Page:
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PREMIUM

Vancouver Island: A wine lover’s guide

Lying just off British Columbia’s west coast, this Pacific-facing island may not be Canada’s best-known wine tourism draw, but it offers a bounty of hidden gems. And vying for the accolade of Canada’s warmest place, it’s the perfect destination for a winter getaway.

Only a 90-minute ferry ride from Vancouver in Canada’s western province of British Columbia (BC), or a 50-minute seaplane journey from Seattle in the US, a lush isle beckons with artisanal wineries and a unique climate. It’s Vancouver Island, a relatively unknown wine appellation, but a charming and convenient destination for enthusiasts.

While Vancouver Island stretches 460km north to south, most winemaking happens in a small area along its southeast coast – the Cowichan Valley, the island’s only GI sub-appellation, which surrounds the city of Duncan and extends between Mill Bay northwest up to Cowichan lake. Most wineries are on the east coast, off the Saanich Inlet.

Unsworth’s Charme de L’Ile sparkling Pinot Noir rosé


How to get there

There are frequent flights to Victoria International (at Sidney) from Canada’s major cities (such as Vancouver: 30 mins, from $106/£64), but renting a car is necessary to visit wineries. Several daily ferries run from Vancouver (1hr 35mins into Swartz Bay, adults CA$17.20/£10). From Seattle, consider the seaplane route (50-75 mins, from about $200/£117 per person) or the Clipper ferry (2hrs 45mins, from about $99/£58 per person).

Credit: Maggie Nelson


A short drive from Victoria – the island’s hub city and BC’s provincial capital – the Cowichan Valley is a breeze to navigate. The short distance between wineries – at most 20 minutes’ drive apart – allows for leisurely exploration.

‘Winemaking’ on the island dates back 100 years, first using loganberries (a blackberry-raspberry cross) to create fruit wines. The focus turned to grapes in the 1980s with the Duncan Project, a government-led test site initiative. Over seven years, more than 100 grape varieties were trialled before the government withdrew funding. Today, a vibrant community of winemakers produce a diverse array of grapes that reflect the island’s individual microclimates.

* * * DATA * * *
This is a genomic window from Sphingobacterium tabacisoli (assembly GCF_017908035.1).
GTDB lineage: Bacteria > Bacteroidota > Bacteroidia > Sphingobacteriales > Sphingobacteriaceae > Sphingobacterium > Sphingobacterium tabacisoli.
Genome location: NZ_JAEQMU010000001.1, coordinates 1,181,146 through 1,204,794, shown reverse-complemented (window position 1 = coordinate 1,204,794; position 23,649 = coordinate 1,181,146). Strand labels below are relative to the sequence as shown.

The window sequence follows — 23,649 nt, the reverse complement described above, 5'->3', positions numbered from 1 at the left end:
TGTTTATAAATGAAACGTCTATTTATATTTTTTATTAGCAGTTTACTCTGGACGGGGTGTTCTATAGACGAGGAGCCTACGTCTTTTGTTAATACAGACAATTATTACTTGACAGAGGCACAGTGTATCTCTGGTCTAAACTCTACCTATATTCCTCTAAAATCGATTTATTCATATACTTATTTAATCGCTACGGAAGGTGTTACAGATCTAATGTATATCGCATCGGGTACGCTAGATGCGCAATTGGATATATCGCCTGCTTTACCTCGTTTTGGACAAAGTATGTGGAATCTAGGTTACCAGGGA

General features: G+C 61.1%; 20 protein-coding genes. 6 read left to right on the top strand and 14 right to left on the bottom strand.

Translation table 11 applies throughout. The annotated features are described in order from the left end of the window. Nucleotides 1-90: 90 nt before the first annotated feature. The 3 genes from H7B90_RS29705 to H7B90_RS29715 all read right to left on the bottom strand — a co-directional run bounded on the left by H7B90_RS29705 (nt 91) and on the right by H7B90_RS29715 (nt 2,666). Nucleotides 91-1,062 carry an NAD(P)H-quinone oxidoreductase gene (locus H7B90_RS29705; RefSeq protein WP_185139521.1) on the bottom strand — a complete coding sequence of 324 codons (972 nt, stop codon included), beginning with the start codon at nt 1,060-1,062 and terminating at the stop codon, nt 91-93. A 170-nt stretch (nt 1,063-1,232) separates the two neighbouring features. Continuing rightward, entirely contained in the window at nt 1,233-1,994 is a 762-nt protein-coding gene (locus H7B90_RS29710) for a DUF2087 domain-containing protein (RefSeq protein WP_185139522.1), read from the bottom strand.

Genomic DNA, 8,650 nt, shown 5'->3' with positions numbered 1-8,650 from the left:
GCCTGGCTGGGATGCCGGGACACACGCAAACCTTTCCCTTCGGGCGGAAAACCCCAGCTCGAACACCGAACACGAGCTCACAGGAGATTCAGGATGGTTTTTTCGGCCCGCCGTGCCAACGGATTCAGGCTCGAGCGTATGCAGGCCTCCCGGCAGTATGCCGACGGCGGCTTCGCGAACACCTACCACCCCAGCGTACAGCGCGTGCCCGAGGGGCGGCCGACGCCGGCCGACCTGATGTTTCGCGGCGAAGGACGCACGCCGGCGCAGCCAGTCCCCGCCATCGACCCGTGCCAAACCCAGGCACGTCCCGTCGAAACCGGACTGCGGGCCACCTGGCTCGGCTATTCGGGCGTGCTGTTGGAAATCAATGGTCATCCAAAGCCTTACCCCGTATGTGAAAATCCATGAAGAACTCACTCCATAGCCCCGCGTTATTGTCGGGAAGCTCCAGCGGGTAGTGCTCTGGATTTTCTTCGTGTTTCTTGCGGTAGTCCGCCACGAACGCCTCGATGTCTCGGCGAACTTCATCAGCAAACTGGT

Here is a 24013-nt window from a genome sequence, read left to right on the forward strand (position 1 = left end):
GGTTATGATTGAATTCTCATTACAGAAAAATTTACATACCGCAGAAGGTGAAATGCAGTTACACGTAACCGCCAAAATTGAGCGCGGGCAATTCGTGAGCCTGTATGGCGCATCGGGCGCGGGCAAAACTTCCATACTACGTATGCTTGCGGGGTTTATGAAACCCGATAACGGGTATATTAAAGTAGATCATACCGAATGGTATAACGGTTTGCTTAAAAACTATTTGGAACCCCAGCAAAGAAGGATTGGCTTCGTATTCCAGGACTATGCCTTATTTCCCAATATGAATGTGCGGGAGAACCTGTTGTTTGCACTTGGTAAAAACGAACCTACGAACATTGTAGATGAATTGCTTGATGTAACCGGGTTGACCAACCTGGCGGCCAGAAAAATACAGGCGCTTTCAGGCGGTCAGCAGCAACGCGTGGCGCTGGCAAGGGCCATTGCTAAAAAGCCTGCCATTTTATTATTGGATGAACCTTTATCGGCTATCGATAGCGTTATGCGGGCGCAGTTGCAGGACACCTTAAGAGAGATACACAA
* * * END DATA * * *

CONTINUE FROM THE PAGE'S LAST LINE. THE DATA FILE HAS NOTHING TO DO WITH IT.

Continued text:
Mount Baker, seen from Vancouver Island

Viewable from Malahat Skywalk, the impressive volcanic peak of Mount Baker lies almost as far northwest as you can get in the USA. Credit: Keith Sutherland / Getty Images

Warm welcome

Nearby mountains shield the Cowichan Valley from Pacific ocean storms from the west. The First Nations Salish translation of Cowichan is ‘warm land’, epitomising the area’s long, dry growing season with low frost risk. Thanks to a year-round average temperature warmer than anywhere else in Canada, the island’s climate is known as ‘Maritime Mediterranean’.

Hybrid varieties such as Ortega, Auxerrois and Maréchal Foch were the focus in the early days, while today – thanks in part to climate change – some Vitis vinifera flourish, particularly Pinot Noir and Pinot Gris. However, Chardonnay will soon be the most planted white grape variety.

This potential has attracted international investment. California-based Jackson Family Wines (JFW) owns two Cowichan Valley properties, accounting for 53ha of the island’s area under vine: 130ha according to the BC Wine Grape Council’s report for 2022.

JFW family members bought Unsworth in 2020, focusing on sustainable vineyard practices. Disease-resistant cross-varieties developed by Swiss geneticist Valentin Blattner since the 1980s, such as Petite Milo, Cabernet Libre and Labelle, play an important role in Unsworth’s signature white and red blends Allegro and Symphony respectively. Its Charme de L’Ile sparkling wines (a trademarked concept used by Vancouver Island producers who make Charmat-method wines) are BC’s most accessible expressions of the style.